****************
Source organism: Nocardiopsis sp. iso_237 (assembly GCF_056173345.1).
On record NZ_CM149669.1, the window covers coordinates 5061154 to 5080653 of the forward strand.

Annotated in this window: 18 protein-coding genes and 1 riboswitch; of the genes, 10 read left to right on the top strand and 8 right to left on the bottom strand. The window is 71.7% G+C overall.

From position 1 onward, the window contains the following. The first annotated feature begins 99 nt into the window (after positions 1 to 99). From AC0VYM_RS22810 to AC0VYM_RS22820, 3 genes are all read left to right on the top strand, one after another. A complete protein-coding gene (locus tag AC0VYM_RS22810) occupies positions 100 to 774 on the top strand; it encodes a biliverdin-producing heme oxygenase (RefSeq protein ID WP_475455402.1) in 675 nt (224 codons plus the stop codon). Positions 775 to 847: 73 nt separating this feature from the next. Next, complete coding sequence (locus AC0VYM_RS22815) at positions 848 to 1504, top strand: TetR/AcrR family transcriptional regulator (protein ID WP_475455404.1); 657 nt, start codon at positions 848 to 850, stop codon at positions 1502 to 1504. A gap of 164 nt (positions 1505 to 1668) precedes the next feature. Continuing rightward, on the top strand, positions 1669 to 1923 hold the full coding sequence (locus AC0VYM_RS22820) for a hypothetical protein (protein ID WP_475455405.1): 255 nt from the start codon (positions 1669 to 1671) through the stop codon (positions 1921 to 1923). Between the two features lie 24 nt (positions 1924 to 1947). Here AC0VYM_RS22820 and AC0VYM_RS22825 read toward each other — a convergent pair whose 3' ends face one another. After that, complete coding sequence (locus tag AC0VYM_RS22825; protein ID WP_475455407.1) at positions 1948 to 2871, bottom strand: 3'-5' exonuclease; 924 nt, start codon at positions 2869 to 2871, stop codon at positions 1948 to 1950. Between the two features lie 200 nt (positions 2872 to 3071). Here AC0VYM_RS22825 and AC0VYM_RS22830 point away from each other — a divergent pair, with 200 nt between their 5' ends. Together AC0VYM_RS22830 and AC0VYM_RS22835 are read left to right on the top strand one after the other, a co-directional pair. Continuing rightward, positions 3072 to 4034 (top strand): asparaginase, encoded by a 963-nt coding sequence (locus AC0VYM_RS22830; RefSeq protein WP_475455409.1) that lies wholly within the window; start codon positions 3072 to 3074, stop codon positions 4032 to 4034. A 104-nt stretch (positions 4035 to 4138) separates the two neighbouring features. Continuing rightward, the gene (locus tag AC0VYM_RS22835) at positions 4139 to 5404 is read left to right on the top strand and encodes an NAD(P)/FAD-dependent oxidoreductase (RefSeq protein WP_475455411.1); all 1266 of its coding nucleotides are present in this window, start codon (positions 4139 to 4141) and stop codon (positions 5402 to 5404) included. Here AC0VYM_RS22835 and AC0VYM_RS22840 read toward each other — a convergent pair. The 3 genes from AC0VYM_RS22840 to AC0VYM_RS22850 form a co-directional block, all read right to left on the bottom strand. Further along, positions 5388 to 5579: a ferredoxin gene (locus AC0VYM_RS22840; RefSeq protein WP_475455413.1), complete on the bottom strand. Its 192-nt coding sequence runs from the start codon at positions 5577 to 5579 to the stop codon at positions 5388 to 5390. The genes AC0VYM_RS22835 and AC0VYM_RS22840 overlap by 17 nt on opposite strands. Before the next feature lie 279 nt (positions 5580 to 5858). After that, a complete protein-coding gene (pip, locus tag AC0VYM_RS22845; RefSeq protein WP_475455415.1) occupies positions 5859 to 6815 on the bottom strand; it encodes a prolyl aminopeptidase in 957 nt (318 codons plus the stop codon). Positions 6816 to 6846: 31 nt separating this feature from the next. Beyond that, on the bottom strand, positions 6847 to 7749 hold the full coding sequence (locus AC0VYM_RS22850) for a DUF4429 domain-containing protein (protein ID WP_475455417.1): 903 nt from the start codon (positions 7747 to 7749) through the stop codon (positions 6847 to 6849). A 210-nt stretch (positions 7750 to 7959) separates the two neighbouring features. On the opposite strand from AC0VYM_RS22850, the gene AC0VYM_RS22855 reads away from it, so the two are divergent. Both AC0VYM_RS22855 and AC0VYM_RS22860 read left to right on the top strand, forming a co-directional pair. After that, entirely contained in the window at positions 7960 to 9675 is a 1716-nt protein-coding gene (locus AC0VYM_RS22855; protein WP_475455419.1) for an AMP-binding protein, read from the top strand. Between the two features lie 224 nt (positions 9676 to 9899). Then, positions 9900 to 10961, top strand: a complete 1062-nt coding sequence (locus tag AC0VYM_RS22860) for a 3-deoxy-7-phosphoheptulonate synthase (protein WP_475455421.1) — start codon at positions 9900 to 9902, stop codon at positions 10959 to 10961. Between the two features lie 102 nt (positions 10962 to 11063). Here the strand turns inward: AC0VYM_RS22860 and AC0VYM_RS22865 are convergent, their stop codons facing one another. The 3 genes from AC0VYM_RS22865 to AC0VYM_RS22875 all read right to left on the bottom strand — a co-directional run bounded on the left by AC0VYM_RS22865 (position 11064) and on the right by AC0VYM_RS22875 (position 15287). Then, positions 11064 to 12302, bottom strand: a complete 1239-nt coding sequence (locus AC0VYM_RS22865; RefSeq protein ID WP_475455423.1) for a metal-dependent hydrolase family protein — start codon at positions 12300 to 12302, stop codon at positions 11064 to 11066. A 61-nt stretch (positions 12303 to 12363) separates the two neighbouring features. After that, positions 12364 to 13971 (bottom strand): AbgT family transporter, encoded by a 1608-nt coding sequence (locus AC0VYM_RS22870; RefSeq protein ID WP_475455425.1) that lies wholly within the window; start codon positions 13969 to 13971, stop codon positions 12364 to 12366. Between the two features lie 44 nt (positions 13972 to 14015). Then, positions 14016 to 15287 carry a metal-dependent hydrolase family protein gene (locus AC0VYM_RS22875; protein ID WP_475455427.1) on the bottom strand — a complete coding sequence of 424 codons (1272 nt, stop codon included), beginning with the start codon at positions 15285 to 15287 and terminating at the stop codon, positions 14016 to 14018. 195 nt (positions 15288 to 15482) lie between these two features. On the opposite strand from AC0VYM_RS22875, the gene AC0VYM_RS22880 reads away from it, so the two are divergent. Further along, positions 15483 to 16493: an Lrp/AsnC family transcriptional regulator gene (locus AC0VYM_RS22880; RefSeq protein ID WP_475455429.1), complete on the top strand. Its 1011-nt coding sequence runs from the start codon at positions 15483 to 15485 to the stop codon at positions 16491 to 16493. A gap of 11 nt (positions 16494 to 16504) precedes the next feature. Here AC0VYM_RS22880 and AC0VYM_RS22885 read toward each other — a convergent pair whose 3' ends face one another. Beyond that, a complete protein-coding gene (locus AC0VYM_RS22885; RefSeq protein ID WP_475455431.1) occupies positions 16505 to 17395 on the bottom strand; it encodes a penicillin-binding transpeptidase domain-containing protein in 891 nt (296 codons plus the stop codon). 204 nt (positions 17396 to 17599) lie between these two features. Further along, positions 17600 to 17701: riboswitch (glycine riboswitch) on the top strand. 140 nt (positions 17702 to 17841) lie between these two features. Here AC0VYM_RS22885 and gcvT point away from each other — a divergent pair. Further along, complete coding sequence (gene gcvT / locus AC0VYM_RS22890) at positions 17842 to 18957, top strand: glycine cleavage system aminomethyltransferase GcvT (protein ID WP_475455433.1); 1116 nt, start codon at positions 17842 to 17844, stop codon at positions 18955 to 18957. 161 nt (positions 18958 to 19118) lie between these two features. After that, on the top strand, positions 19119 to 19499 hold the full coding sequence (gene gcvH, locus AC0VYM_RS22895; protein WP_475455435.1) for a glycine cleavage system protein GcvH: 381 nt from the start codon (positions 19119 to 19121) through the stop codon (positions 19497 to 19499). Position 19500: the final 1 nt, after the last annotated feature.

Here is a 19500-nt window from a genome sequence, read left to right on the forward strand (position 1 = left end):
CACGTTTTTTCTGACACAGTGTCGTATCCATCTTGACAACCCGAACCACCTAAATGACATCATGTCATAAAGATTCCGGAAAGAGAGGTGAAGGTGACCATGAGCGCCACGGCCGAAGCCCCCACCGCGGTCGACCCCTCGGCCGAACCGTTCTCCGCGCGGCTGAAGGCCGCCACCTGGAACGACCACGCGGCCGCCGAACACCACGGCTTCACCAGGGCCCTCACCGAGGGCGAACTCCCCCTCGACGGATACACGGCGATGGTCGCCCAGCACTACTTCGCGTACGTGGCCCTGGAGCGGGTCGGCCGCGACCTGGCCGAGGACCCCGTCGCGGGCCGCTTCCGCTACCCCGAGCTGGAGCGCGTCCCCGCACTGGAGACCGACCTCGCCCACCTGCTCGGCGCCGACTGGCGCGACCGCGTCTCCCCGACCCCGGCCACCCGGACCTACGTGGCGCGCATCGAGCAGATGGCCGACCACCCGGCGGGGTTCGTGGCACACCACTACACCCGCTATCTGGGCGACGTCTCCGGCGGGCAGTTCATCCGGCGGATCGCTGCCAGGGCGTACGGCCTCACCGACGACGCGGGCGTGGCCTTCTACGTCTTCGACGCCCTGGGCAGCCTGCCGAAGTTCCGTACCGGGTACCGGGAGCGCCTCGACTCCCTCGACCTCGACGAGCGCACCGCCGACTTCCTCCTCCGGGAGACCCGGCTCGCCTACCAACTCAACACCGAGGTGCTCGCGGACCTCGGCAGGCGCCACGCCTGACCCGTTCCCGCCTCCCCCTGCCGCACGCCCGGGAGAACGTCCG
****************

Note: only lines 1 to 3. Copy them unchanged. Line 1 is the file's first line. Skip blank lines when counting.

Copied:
Source organism: Nocardiopsis sp. iso_237 (assembly GCF_056173345.1).
On record NZ_CM149669.1, the window covers coordinates 5061154 to 5080653 of the forward strand.

Annotated in this window: 18 protein-coding genes and 1 riboswitch; of the genes, 10 read left to right on the top strand and 8 right to left on the bottom strand. The window is 71.7% G+C overall.